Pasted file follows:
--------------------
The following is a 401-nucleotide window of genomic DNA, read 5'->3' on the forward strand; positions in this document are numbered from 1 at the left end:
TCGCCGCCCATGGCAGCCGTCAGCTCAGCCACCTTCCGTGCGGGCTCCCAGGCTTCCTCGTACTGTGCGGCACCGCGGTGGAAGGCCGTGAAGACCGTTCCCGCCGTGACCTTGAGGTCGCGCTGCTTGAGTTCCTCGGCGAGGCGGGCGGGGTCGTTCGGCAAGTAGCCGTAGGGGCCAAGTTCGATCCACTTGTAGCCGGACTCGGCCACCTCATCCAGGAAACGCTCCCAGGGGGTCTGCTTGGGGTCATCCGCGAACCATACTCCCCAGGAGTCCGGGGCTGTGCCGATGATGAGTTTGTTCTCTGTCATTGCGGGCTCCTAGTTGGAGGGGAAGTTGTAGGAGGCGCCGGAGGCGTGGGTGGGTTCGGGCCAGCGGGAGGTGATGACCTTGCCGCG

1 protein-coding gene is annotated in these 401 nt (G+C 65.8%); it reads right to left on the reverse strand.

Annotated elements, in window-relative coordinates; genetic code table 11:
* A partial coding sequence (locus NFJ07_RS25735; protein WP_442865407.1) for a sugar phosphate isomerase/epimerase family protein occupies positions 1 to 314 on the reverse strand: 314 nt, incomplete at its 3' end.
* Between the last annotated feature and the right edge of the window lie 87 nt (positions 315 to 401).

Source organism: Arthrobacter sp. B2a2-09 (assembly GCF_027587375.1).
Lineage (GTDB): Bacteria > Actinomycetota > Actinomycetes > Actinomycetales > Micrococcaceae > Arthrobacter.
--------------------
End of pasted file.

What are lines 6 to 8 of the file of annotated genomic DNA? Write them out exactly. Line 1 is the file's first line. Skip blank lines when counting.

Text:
* Between the last annotated feature and the right edge of the window lie 87 nt (positions 315 to 401).

Source organism: Arthrobacter sp. B2a2-09 (assembly GCF_027587375.1).
Lineage (GTDB): Bacteria > Actinomycetota > Actinomycetes > Actinomycetales > Micrococcaceae > Arthrobacter.